UNIVERSITY PARK, Pa. — A Penn State Extension water specialist told a House committee Jan. 10 that research has shown about 40 percent of all water wells in the state fail to meet at least one safe-drinking-water standard.
Bryan Swistock, senior water resources extension associate at Penn State, testified before the House Consumer Affairs Committee in a hearing on House Bill 1855, which would create standards for water-well construction. Pennsylvania is currently one of just a few states that do not have statewide requirements for the construction of private water wells.
“While proper well construction does not completely eliminate water-quality problems, it clearly plays a role in preventing surface contaminants from getting into wells,” he said. “Our research has shown that inadequate water-well construction is a contributing factor to the failure of some private wells to meet safe-drinking-water standards.”
Swistock noted that for the past 23 years he has conducted both research and outreach programs offered by Penn State’s College of Agricultural Sciences related to private water wells in Pennsylvania.
“We recognize that private water wells are a critical part of the water infrastructure in Pennsylvania, providing drinking water to millions of residents in rural homes, farms and businesses,” he testified.
“In the absence of both regulatory protections and unbiased assistance, Penn State has devoted considerable research and extension efforts to meet the demands of private well owners interested in properly constructing and managing their drinking water supply.”
Over the past three decades, Swistock pointed out, the university has conducted numerous research projects on various aspects of water quality that have included thousands of private water wells.
“Our research has consistently found that approximately 40 percent of private water wells in Pennsylvania fail to meet at least one safe-drinking-water standard,” he said. “The most frequently detected pollutant with a potential health effect is coliform bacteria, which occurred in about one third of the water wells tested in our research.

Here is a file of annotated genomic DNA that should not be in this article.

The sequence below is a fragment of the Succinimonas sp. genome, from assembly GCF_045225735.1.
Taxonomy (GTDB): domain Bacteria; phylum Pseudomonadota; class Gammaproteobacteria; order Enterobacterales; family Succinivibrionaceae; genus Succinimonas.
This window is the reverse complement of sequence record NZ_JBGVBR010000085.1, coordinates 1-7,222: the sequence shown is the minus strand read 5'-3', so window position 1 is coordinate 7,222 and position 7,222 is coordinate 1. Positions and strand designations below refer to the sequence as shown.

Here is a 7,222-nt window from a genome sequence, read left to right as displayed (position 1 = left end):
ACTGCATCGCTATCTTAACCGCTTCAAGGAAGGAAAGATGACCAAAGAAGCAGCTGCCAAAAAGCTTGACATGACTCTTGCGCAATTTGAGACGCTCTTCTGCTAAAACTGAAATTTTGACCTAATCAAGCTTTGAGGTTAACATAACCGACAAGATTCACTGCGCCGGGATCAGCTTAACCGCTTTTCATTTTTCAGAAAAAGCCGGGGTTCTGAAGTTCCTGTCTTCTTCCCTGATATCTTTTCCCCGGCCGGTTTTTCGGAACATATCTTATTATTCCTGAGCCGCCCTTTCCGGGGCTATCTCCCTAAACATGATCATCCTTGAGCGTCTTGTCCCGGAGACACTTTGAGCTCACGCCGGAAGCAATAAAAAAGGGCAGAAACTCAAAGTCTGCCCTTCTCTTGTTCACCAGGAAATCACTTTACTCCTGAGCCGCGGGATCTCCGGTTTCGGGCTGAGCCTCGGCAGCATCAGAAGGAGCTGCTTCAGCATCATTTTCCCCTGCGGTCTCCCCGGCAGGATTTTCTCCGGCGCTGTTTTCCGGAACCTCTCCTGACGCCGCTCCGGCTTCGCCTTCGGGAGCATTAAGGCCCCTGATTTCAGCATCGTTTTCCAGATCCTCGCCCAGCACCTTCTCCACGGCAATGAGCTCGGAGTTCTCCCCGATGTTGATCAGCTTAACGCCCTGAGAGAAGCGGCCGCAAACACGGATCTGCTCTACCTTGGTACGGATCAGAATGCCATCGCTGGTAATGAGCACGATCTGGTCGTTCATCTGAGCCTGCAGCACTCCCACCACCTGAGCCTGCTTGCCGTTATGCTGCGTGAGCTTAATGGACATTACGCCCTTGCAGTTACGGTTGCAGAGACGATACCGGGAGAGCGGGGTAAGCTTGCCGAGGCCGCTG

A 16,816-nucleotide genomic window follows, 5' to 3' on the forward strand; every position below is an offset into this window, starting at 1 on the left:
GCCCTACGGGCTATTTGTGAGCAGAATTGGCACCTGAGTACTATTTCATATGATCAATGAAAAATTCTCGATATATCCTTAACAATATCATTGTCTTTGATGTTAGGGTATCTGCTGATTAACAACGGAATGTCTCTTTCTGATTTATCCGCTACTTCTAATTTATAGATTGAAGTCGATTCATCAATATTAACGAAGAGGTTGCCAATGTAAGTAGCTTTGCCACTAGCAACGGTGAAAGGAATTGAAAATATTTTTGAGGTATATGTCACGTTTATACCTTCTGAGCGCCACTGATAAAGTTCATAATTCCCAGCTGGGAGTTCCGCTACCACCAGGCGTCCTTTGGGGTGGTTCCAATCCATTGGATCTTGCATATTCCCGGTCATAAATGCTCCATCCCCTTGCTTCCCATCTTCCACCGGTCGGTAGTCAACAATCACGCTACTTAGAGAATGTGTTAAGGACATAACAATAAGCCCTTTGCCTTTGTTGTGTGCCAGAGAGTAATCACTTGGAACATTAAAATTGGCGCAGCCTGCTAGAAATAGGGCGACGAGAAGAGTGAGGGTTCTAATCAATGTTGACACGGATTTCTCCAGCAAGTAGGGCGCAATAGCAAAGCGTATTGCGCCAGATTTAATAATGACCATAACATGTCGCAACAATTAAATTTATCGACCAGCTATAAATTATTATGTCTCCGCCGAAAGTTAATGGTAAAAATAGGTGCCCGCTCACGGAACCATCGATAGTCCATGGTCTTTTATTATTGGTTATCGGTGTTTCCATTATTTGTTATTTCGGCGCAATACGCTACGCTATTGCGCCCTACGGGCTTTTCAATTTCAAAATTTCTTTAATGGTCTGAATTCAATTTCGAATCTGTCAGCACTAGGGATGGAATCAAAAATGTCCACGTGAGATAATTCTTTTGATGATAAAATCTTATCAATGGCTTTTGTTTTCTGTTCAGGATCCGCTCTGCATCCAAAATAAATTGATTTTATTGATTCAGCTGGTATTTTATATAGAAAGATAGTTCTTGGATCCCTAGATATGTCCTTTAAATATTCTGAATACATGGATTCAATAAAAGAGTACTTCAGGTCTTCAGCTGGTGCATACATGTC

“The presence of these bacteria indicates the potential for disease-causing bacteria to occur in drinking water. E. coli bacteria, which originate from either animal or human wastes and thus represent a more serious health risk, were found in 14 percent of the water wells in our recent study.”
While these bacteria can be related to various land uses near water wells, they also can occur from surface water, insects or small mammals entering poorly constructed wells, Swistock explained.
This surface contamination often can be prevented by extending a properly sized well casing above the ground surface, installing a cement-like grout seal around the casing, and fitting the top of the casing with a vermin-proof or “sanitary” well cap.
According to Swistock, recent Penn State research found that many water wells lack at least one of these water well features.
“More importantly, this same research showed a statistical correlation between water-well construction and the occurrence of both coliform bacteria and E. coli bacteria in the well water,” he said.
“Bacterial contamination rates in water wells with sanitary construction were about half of the rates found in water wells that lacked any sanitary construction components.”
An earlier, small-scale Penn State study found that some bacterial contamination in water wells could be removed simply by having a water-well professional disinfect the well and replace loosely fitted well caps with a sealed, sanitary well cap. Unfortunately, many rural residents are unaware of water-quality problems, Swistock told the committee.
Most bacteria problems and similar problems with health-related pollutants in water wells often are discovered only after proper testing by a state-accredited laboratory and interpretation of these water-test records.
“Several of our research projects have shown that homeowners with water wells that fail at least one health-based drinking water standard are typically unaware that their water is unsafe,” he said.
Just as one example, of the 203 water wells that contained unsafe levels of coliform bacteria in our 2006 study, only 11 percent were aware of this problem before our study.
“We have found that about one-third of water-well owners have never had their water tested properly by a state-accredited laboratory, and many who have done testing don’t understand the meaning of the results.”
Inadequate water well construction and the lack of awareness of water-quality problems by well owners represent significant potential health risks among the millions of rural residents, farmers and businesses that access the shared groundwater resource, Swistock concluded.